Friday, July 11, 2008

Le 14 juillet

A young reader of the blog, Daniel Nichanian, has written to call my attention to an article he wrote tracing the place of Bastille Day in the national memory for the Web site of The Atlantic.

Many of us older heads will of course remember the mother of all Bastille Days, the extravagant celebration of the bicentennial of the Revolution in 1989. For this François Mitterrand pulled out all the stops, enlisting historian Jean-Noël Jeanneney to toss out the bread and pitchman Jean-Paul Goude to lay on the circuses. The irony, of course, was that 1989 marked the triumph of revolutionary revisionism in the world of French historiography. It was François Furet who, along with Mona Ozouf as co-editor and dozens of contributors, deconstructed the event in the monumental Dictionnaire critique de la Révolution française (which was published that year and which I translated into English). "La Révolution est terminée," as Furet famously wrote (in yet another work on the ideological afterlife of the revolutionary phenomenon). In the streets of Paris, somber revisionism met exuberant kitsch, though the revelers at les bals populaires surely had no inkling that the ground was shifting beneath their feet as they danced la carmagnole.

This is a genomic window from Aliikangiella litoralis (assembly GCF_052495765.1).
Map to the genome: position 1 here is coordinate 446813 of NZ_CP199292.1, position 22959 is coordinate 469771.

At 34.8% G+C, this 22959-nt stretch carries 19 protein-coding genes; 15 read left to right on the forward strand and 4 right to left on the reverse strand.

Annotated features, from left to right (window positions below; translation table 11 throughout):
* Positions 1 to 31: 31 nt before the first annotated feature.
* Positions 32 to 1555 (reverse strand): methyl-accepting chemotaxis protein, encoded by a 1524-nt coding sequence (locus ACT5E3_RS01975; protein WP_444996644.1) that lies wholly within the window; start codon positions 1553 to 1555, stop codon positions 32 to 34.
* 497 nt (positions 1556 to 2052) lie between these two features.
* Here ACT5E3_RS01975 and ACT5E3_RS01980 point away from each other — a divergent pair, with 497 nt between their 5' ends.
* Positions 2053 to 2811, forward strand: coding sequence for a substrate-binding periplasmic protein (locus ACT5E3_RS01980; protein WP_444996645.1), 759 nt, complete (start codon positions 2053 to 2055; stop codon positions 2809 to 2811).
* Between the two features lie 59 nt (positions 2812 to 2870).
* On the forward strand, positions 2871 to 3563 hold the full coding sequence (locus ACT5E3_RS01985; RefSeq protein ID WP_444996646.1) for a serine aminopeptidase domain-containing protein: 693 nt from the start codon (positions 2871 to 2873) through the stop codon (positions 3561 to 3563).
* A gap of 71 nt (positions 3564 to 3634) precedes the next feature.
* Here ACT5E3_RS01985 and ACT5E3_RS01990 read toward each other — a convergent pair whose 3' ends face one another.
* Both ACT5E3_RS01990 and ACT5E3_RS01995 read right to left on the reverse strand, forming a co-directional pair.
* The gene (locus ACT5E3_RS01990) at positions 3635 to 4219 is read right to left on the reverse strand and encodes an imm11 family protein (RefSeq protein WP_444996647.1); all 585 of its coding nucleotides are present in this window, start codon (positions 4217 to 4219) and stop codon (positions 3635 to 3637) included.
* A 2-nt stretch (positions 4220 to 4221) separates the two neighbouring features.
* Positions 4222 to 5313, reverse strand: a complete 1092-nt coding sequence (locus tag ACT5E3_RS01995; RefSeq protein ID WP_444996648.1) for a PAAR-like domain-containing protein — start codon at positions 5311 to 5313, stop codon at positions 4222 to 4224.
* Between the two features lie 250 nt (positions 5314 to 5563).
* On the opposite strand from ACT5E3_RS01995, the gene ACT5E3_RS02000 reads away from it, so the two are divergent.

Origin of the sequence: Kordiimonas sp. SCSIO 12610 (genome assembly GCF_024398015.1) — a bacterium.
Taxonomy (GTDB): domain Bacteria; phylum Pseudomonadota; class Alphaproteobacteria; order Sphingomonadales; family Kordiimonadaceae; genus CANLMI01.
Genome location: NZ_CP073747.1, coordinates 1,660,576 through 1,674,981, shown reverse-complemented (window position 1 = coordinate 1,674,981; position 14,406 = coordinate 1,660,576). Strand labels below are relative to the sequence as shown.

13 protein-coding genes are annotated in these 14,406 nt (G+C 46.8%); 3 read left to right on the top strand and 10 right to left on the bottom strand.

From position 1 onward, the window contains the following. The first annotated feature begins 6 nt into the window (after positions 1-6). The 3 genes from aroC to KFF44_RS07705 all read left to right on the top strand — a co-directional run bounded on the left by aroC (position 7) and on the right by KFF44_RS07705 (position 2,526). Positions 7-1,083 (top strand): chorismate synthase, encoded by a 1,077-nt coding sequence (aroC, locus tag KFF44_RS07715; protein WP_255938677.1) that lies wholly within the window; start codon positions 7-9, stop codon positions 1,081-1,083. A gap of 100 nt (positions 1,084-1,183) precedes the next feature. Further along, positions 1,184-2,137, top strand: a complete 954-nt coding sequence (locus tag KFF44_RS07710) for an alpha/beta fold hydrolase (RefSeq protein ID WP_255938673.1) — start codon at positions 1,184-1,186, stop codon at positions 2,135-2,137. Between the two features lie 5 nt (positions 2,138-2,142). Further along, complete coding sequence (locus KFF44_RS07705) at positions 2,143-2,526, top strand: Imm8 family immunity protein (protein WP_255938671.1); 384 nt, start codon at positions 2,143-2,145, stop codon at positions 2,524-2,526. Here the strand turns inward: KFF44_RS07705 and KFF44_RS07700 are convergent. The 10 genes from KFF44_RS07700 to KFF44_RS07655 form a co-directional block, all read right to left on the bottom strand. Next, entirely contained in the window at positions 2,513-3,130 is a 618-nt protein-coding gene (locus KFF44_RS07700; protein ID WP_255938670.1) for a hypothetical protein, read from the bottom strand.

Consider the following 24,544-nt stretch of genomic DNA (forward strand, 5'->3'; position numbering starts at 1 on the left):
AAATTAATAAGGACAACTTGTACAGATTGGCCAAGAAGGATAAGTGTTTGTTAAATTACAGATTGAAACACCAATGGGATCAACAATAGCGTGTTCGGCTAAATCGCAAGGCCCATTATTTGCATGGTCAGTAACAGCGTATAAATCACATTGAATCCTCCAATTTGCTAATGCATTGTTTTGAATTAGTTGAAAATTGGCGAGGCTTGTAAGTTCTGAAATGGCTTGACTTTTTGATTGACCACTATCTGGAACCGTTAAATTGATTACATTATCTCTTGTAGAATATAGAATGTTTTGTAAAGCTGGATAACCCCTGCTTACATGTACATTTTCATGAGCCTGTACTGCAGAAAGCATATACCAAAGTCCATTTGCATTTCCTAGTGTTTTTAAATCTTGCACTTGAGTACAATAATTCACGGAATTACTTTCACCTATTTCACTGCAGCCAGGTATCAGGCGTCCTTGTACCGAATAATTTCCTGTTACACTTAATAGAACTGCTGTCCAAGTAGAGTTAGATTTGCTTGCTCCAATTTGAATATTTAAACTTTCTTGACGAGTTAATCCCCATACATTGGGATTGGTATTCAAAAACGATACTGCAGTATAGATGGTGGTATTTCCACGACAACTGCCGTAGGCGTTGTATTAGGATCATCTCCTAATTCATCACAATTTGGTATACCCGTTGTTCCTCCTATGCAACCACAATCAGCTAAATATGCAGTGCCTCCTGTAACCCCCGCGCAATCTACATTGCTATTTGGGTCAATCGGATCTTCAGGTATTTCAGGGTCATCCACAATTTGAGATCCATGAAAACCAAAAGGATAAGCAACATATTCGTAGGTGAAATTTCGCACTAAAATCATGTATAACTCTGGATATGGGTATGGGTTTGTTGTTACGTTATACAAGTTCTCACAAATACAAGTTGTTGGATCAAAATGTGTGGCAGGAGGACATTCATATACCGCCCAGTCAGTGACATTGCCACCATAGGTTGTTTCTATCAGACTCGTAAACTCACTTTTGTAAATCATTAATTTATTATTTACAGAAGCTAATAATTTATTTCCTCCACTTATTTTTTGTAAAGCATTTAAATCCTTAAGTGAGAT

Jeanneney nevertheless managed to salvage something of the revolutionary spirit by organizing the commemoration of Abbé Grégoire as French abolitionist, thereby building a bridge between the Déclaration des Droits de l'Homme et du Citoyen and the modern "human rights" movement (not quite the same thing as les droits de l'homme: see Samuel Moyn's recent work on this crucial distinction). Since 1989 was also the year in which the Iron Curtain came down, in some measure owing to the human rights movement and its embodiment in the Helsinki Accords, Jeanneney's move turned out to be an inspired one. To overstate the case somewhat: it saved the Revolution for the 21st century.